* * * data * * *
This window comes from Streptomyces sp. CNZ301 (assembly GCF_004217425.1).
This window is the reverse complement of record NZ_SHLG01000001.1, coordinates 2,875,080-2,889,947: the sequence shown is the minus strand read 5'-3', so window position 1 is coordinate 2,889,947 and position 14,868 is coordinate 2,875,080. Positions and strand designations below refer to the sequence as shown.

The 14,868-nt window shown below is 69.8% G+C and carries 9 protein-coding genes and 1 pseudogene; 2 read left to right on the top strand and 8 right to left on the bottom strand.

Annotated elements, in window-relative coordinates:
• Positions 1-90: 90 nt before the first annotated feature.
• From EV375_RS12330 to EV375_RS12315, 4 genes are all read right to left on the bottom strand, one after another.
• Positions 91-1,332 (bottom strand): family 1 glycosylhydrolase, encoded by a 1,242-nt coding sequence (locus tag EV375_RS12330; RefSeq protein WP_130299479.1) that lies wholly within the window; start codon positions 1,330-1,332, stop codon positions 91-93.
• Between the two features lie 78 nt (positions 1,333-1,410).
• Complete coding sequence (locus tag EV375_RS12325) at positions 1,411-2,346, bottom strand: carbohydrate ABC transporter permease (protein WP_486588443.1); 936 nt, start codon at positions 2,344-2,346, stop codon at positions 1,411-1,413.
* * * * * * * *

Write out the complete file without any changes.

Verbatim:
This window comes from Streptomyces sp. CNZ301 (assembly GCF_004217425.1).
This window is the reverse complement of record NZ_SHLG01000001.1, coordinates 2,875,080-2,889,947: the sequence shown is the minus strand read 5'-3', so window position 1 is coordinate 2,889,947 and position 14,868 is coordinate 2,875,080. Positions and strand designations below refer to the sequence as shown.

The 14,868-nt window shown below is 69.8% G+C and carries 9 protein-coding genes and 1 pseudogene; 2 read left to right on the top strand and 8 right to left on the bottom strand.

Annotated elements, in window-relative coordinates:
• Positions 1-90: 90 nt before the first annotated feature.
• From EV375_RS12330 to EV375_RS12315, 4 genes are all read right to left on the bottom strand, one after another.
• Positions 91-1,332 (bottom strand): family 1 glycosylhydrolase, encoded by a 1,242-nt coding sequence (locus tag EV375_RS12330; RefSeq protein WP_130299479.1) that lies wholly within the window; start codon positions 1,330-1,332, stop codon positions 91-93.
• Between the two features lie 78 nt (positions 1,333-1,410).
• Complete coding sequence (locus tag EV375_RS12325) at positions 1,411-2,346, bottom strand: carbohydrate ABC transporter permease (protein WP_486588443.1); 936 nt, start codon at positions 2,344-2,346, stop codon at positions 1,411-1,413.